Entrepreneurial action occurs in time, which brings uncertainty.
Why must entrepreneurs deal with uncertainty? Because production takes time, and there is continuous change, so the outcomes of the production process in the future can’t be known. Even if the entrepreneur knows what demand is today, it can change over time, and can’t be known in the future. Businesses choose entrepreneurial action long before they know how it is going to turn out. Entrepreneurial uncertainty is a consequence of the existence of time.
Time is scarce, but it’s not a resource.
We can legitimately refer to time as being scarce. We often feel as though there is not “enough” of it. We’d like to be able to try to pack more effort and action into the time available to us.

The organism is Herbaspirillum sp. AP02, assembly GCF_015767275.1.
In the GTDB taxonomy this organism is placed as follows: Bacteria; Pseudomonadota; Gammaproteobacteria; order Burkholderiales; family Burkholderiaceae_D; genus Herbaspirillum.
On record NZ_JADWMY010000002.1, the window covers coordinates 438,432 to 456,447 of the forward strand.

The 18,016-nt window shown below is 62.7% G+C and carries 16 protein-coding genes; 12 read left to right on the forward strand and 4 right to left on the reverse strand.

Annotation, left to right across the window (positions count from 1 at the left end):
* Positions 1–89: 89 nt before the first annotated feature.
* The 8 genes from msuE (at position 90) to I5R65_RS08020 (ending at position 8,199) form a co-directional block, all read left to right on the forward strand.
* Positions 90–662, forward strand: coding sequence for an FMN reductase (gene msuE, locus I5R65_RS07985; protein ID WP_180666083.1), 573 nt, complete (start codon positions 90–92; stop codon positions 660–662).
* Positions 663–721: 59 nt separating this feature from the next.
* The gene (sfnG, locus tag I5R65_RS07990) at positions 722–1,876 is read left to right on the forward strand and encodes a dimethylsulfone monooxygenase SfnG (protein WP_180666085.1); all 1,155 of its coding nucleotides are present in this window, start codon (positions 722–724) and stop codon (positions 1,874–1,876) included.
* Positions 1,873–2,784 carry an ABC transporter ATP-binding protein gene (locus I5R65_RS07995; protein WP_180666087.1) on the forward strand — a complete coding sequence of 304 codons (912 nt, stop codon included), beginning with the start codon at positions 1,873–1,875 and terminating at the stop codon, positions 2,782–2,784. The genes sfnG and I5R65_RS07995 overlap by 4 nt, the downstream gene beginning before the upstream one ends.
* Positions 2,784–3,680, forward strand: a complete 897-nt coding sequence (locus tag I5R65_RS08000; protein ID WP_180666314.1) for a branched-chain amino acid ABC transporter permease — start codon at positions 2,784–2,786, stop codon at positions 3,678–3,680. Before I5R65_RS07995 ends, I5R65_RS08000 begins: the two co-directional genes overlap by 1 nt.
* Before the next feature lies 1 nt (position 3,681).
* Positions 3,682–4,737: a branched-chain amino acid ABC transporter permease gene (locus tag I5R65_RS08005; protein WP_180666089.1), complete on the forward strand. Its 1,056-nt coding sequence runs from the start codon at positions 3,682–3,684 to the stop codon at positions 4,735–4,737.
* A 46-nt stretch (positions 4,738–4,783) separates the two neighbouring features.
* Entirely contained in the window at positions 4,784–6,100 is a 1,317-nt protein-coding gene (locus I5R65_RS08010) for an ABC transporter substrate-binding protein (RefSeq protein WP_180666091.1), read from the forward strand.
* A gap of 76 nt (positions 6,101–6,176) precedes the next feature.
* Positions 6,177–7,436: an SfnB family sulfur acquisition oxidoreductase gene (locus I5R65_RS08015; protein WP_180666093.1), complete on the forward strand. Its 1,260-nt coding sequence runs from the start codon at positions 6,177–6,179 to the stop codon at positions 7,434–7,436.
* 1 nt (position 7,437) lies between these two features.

When we talk in terms of scarcity, it’s tempting to think that time is a resource, akin to other scarce resources. We manage those other resources, we allocate them, we combine them, we use them efficiently.
We’d like to think the same way about managing time. But we don’t have control of it. Time just flows. It’s not at our disposal to use and allocate as we see fit. We can’t defer judgement on how to allocate our time, for example, because time keeps flowing and by deferring judgement we just did allocate some present time to not acting.
The resource over which we do have control is our effort.
We can choose how to allocate our efforts in time. Our efforts are not scarce in the same way that time is scarce. Our efforts are limitless; we can put effort into a wide range of applications. It’s because time is scarce that effort must be allocated as if it were scarce.